“I wouldn’t give her away to just anybody,” Patricia says with a smile. “I haven’t seen my cat since July of last year. I miss her so much.”
She keeps a stuffed kitty named Bella on her bed, and there are several photos of Buttercup in her room.
Lancaster County native
Patricia and her family are from Lancaster County, growing up in Bertrand.
Before moving to Richmond following her first marriage, Patricia worked in housekeeping at Lancashire. She returned to Kilmarnock to care for her mother in 2010 and stayed with her until her passing in 2018.
“When mom passed, the house was too big for me to live there by myself,” she says. She moved into an apartment that fall; her sister’s family and Buttercup occupy the family home now.
“I loved my apartment; I didn’t want to leave it.”
She worked in department stores, including Kmart and Kohl’s, and in a warehouse assembling hospital equipment, before returning to Kilmarnock where she worked in a now-closed department store’s catalog department.
“I enjoyed being around people. I loved in the catalog what to do. The people I worked for were real good to me,” she says. “I loved all the jobs I’ve had.”
Stylist living life at Lancashire
Ray Meyers moved to Lancashire Nursing and Rehabilitation Center about eight months ago. His sight is worsening due to a previous trauma and macular degeneration. Ray said he could no longer care for his Kilmarnock home alone, so he sold it and most of his possessions, gave away his dog and cat and moved to Lancashire, which is near his sister and her family.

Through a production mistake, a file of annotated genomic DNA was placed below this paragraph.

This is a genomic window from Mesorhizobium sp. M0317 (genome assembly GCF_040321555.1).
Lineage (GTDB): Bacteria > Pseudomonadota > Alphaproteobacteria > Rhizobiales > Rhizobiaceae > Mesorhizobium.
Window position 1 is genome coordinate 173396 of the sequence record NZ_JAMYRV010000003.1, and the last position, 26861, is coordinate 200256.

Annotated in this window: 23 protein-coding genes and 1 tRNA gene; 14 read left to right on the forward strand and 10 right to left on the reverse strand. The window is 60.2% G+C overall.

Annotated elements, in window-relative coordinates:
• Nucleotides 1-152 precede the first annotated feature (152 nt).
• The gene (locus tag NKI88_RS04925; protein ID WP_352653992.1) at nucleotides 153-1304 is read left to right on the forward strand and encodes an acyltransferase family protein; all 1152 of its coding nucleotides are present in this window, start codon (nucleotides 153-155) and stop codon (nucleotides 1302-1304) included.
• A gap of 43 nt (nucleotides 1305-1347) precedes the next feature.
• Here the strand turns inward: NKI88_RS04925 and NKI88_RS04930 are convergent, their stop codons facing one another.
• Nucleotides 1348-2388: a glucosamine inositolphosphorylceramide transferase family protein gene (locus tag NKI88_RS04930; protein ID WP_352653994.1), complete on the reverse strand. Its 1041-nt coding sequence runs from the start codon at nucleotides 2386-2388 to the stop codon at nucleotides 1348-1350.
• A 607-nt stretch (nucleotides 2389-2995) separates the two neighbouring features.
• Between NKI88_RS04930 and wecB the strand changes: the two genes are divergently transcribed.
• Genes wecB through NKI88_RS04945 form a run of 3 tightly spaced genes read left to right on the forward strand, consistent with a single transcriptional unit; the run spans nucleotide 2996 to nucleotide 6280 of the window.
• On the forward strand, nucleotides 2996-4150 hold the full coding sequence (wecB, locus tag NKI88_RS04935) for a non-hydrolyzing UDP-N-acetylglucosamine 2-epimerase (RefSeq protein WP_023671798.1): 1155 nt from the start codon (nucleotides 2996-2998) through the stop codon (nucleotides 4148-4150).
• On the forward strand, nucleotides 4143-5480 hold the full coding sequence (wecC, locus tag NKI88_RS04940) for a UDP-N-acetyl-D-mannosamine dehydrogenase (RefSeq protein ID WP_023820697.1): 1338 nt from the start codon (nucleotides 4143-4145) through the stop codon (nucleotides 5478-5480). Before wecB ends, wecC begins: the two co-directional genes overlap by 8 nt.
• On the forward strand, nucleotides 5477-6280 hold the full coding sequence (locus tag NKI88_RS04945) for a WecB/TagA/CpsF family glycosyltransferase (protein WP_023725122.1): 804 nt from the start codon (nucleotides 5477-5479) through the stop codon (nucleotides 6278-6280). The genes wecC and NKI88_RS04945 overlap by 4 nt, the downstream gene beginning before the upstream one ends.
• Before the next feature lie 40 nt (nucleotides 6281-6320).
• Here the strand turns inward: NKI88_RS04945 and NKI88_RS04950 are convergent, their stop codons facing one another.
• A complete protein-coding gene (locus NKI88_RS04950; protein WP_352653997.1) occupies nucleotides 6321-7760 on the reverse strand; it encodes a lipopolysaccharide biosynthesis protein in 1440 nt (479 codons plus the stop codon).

“You bring what you can and sell the rest,” he says. “Overall, I’ve got three hots and a cot. The people here are fair.”
He enjoys the people at Lancashire and likes to kid around with the team to get them smiling and laughing.
“I don’t know of anybody who has lived a more fun life than I have,” Ray says.
Living the life
Since 1964 until his sight started to go, Ray cut hair.
“I was pretty good. I had the first unisex hair styling salon in Virginia. … I stole the idea. Guy (in Pennsylvania) had a great idea and didn’t know how to promote it,” he says.
He learned how to shampoo, cut and style hair, massage the scalp and be a nail technician. He trained his in entire team wherever he set up shop, which included northern Virginia.
“I went through quite a few dollars learning how to do a Farrah Fawcett haircut, a Dorothy Hamill haircut. We had to go through a lot of training to do these styles,” he says.
Ray also was a drummer.